Both U and V are unitary matrices of order m×m, L is a diagonal matrix and L=diag\; (λ1,\; λ2,,λr), the order of the elements of the diagonal matrix is λ1λ2λr permutation, where λi(i=1,2,,r) is the singular value of the channel matrix H,r=rank(H).

In the previous part, we established a system model with m OAM modes at both the receiving and transmitting ends, so the final channel transmission matrix order is m×m. Assuming that the transmit power of each link is equal, the total channel capacity of the OAM mmWave system is the sum of the capacities of the sub-channels, and its expression is as follows


4  Simulation Results

The numerical results of the channel capacity of the OAM system under the given parameters are given below. In the simulation, it is assumed that the transmitting end power P= 1W, and the power is allocated to each sub-channel in an evenly distributed manner, that is, the power of each channel is equal. Other default simulation parameter settings are as follows: Carrier frequency f= 60 GHz, antenna gain coefficient B=105, zero-order Gaussian waist radius w0= 0.001 m, the distance between the transmitting antenna and the receiving antenna is 30 m, and the bandwidth is 20 MHz.


Figure 4: Comparison of power distribution (a) r=1mm,l=3 (b) r=5mm,l=3 (c) r=1mm,l=8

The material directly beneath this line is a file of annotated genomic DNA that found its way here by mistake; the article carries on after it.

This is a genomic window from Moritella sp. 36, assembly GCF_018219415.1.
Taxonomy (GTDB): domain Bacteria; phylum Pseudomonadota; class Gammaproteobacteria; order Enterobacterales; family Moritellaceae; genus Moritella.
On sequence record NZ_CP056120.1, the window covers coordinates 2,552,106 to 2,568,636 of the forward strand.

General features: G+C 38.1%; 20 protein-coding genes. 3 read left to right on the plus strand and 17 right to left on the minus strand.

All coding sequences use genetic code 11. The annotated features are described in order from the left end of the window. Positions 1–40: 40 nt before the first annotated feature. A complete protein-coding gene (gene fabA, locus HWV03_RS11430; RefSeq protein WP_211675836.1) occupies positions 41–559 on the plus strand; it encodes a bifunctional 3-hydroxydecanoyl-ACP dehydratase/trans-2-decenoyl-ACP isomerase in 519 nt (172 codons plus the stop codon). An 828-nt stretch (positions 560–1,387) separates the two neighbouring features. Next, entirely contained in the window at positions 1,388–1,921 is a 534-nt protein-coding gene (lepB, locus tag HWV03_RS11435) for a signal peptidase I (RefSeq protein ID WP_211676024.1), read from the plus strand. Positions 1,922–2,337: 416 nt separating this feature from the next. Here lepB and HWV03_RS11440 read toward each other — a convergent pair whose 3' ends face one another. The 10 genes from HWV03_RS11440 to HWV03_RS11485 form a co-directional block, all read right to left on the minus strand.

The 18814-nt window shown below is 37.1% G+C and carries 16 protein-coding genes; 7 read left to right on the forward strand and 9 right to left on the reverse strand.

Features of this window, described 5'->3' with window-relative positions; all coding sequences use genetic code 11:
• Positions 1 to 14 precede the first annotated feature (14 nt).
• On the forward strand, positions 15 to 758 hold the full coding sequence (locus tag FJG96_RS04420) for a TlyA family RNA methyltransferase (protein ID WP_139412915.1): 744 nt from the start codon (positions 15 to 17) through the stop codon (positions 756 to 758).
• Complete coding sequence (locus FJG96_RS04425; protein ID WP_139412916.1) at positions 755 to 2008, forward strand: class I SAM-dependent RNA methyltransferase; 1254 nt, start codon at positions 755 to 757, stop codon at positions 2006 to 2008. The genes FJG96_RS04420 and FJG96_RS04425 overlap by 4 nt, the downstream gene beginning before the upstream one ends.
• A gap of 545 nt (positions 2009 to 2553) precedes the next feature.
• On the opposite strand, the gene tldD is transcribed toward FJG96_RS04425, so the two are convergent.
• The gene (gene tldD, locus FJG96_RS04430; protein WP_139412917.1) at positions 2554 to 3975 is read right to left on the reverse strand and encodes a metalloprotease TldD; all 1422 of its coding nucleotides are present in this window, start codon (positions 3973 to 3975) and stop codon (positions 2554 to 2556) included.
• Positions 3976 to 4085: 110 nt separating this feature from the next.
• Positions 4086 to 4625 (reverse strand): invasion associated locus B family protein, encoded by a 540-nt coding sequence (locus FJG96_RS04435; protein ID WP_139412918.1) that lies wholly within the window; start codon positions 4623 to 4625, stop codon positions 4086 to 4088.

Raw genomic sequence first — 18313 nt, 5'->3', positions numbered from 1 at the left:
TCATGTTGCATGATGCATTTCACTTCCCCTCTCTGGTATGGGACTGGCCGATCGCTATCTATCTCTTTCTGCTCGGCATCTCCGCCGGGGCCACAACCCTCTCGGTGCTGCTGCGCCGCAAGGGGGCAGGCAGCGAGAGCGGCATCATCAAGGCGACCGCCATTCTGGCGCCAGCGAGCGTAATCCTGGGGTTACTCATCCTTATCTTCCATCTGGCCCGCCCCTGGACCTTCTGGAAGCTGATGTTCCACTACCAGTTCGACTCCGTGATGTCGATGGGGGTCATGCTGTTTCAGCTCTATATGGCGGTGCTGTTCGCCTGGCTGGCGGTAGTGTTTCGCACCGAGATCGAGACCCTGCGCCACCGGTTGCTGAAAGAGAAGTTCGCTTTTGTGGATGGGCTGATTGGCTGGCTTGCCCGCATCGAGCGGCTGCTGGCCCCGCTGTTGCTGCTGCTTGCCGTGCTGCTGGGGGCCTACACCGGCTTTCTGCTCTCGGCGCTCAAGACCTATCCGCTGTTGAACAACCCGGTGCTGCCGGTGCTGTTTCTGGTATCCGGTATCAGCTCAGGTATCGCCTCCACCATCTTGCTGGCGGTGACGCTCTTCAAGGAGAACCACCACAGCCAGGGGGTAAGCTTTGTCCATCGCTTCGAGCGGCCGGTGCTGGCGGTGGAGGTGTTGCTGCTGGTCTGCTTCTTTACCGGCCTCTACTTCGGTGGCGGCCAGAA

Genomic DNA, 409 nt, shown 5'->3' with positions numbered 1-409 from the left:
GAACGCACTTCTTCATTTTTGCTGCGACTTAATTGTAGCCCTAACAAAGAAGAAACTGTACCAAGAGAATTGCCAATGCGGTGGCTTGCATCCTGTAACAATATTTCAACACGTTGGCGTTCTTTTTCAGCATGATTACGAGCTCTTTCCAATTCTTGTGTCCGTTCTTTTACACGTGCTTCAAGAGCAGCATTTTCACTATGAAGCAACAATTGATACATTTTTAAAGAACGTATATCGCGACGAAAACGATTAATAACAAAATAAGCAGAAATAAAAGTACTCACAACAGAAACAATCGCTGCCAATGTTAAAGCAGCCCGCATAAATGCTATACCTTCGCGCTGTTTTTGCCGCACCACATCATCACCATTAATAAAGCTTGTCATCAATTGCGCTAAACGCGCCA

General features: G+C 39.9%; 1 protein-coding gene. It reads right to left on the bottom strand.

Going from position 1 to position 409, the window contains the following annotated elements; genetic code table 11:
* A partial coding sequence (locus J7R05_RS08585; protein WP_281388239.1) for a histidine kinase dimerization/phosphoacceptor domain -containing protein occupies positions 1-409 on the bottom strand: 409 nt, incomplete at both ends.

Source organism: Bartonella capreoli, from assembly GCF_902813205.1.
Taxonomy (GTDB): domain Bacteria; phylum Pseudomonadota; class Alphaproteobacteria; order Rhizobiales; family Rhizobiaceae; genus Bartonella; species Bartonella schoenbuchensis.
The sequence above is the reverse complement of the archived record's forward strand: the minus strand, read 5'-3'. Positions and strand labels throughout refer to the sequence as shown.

As mentioned above, the physical meaning of the channel characteristic coefficient γii in Eq. (15) is the amount of power transfer from mode li (transmitting end) to mode li (receiving end). Therefore, combining the matrix distribution in Eq. (16), take all the elements of a column and take the modulus respectively, that is, the power of the initial mode corresponding to the column to be transferred to the other modes is obtained by the residual power value carried by itself, and after the normalization of the calculation results. Fig. 4 shows the OAM modal power distribution. The simulation results show that when different initial transmission modes are interfered by lateral axis offsets at different distances, different energy transfers will occur between OAM modes. Figs. 4a to 4c shows that, when the same initial transmission mode is selected, due to the existence of the lateral axis offset, the OAM beam with l0 will have a beam emission effect during the transmission process. The mmWave signal beam energy of the carried mode will leak into the neighboring and the energy of the mode is higher than that of the non-adjacent modes, which means that the probability of transition and crosstalk between adjacent modes is the highest. The greater the offset distance, the more severe the energy leakage between the modes, and the error of the modal detection at the receiving end will also increase sharply. In addition, it can be found that, when the initial transmission mode is large, the energy leakage to other modes is greater, and the probability of detecting the original mode at the receiving end will decrease, indicating that the ability to resist the lateral axis deviation is poor. This is because the divergence angle of the OAM beam increases as the value of l becomes larger, that is, the divergence becomes stronger and stronger. Therefore, between different modes of the mode group with larger l, the mode will occur due to the lateral offset. The transfer probability of the state energy will inevitably be higher, which will cause the energy leakage of its modal to be more serious.